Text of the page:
In his first international television interview since being re-elected in May, Indonesian President Joko Widodo denied being concerned about the rise of fundamentalism in his country, saying that the Islam practiced there is tolerant and progressive.
“I still believe that Islam in Indonesia is a tolerant and moderate Islam. Islam in Indonesia is modern, it is forward thinking,” said the leader, who is popularly known as Jokowi – a nickname he said was given to him by a French businessman while he was working as a furniture salesman.
In his second term as leader, Joko faces an uphill battle of uniting the world’s most populous Muslim nation, and fighting what he calls “hoaxes and fake news that influenced the mind of the people.”
“We now have to restore the situation and work together to build this country,” he said, at the Merdeka Palace in Jakarta.
Joko’s comments came after a bitter electoral race against his longtime rival, former general Prabowo Subianto, who refused to accept the election result, alleging widespread ballot-rigging that sparked deadly clashes in the capital. The Constitutional Court subsequently threw out Prabowo’s bid to overturn the result, calling it “legally groundless.”
Putting their differences aside, the two political rivals earlier this month vowed to work together. Pointedly, their first face-to-face meeting after the heated contest took place on the country’s inaugural metro line (the MRT) – one of Joko’s first-term infrastructure wins.
No compromising values
Five years ago, Joko won the presidency on a promise to increase jobs, crack down on corruption and bolster human rights. But during his re-election campaign, he embraced elements of Indonesia’s religious right.
His running mate was conservative cleric Ma’ruf Amin, who supports Sharia law and believes that homosexuality should be criminalized. Amin is now Indonesia’s vice president. That was seen as an effort to eat into Prabowo’s conservative support base and appease those who claimed he was not Islamic enough.
Joko denied that he befriended hardliners to win the election, suggesting his outwardly secular values had not been compromised.
“We would like to work with all elements of society. We would like to work with everyone to develop this country, but not with those who want to ruin this country in terms of its ideology and in developing our economy. There is no compromise for me,” he said.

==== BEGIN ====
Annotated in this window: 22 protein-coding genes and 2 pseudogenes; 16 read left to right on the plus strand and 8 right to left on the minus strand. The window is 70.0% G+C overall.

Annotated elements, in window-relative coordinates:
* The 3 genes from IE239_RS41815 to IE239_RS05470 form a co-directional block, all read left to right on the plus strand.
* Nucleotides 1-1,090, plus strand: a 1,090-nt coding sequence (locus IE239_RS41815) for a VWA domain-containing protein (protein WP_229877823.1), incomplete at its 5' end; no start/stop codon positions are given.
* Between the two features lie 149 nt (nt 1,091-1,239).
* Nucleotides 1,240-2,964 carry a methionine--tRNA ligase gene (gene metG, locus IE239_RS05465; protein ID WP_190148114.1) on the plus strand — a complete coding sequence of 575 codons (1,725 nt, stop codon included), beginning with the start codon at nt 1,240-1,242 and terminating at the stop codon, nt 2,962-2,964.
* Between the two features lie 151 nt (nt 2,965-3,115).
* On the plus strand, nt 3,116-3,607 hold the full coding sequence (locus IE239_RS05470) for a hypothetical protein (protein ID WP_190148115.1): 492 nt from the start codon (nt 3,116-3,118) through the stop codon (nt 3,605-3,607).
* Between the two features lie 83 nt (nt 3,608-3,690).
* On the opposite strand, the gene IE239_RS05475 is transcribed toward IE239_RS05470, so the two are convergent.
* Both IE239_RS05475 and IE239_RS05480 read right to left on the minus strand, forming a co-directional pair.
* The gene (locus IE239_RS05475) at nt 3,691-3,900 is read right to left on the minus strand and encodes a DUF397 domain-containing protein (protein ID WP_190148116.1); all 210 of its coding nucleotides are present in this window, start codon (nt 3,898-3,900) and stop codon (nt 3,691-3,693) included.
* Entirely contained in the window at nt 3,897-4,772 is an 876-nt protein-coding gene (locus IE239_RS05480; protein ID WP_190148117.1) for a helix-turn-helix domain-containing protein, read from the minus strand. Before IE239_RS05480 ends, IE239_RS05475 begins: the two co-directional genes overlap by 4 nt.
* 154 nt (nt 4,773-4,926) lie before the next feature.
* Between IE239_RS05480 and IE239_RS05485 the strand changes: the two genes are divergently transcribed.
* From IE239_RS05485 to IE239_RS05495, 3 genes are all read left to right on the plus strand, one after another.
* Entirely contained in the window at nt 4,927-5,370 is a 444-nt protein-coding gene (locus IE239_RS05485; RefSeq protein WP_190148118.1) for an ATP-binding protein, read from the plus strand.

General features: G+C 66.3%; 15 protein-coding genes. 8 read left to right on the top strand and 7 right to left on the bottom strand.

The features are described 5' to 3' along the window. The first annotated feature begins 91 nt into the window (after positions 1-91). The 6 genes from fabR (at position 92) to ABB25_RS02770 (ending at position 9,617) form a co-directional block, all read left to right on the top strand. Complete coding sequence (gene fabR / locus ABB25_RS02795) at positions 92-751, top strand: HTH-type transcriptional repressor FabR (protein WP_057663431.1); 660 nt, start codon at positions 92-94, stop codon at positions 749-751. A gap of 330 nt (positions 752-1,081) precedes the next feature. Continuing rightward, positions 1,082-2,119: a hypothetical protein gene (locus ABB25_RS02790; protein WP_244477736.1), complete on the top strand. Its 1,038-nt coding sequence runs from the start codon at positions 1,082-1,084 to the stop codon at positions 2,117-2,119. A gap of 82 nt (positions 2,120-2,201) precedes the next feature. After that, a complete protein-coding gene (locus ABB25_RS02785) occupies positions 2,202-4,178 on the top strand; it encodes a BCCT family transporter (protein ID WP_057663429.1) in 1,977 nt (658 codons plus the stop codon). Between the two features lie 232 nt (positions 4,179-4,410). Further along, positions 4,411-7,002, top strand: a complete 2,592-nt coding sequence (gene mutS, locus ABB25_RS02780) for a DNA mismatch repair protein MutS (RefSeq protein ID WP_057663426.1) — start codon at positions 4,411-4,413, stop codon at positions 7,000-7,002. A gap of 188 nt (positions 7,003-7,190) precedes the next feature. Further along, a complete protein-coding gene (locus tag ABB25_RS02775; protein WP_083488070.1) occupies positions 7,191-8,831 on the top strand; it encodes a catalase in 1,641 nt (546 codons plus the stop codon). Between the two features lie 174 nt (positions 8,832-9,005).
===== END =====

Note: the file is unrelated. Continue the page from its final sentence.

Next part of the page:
Joko called Amin a “moderate Muslim” and said it was logical to have a cleric running mate in a country that has the largest population of Muslims in the world.
“I’m not going to change,” he said. “I will not change what I believe.”
While the President upholds that Indonesia is a tolerant and diverse society, rights groups say there is rising intolerance from hardline religious groups, especially against religious minorities and the LGBT community.
In 2016, Jakarta’s Chinese Christian governor (a Joko ally) Basuki Tjahaja Purnama, better known as Ahok, was accused of insulting the Quran and jailed on blasphemy charges. Massive rallies calling for his jailing paralyzed the capital.
Ahok was released in January after serving just under two years in jail, but the incident showed religious fundamentalism to be a powerful force.
Discrimination against LGBT people was already intensifying during Joko’s first term, fueled by what Human Rights Watch (HRW) said was “government-driven moral panic.”
In Indonesia, homosexuality is not illegal apart from in ultra-conservative Aceh province, which observes Shariah Law and publicly flogs those found guilty of having homosexual sex.
In May 2017, a police raid on a gym and sauna led to the arrests of 141 people in a single night because of their presumed sexuality. But Human Rights Watch reported that police raids and vigilante attacks led to the arrests of at least 300 people that year – the highest number ever recorded in Indonesia.
A number of high-profile Indonesian politicians, including several government ministers, have unleashed anti-LGBT rhetoric and a parliamentary proposal still being debated would criminalize gay sex and extramarital sex.
In its World Report 2019, HRW said that while Joko’s administration “took small steps” in 2018 to protect the rights of “some of Indonesia’s most vulnerable people” more could be done.
“Although Jokowi issued a plea for religious tolerance in his annual State of the Nation address on August 16, his administration has failed to translate his rhetorical support for human rights into meaningful policies during his first term in office,” the report’s authors said.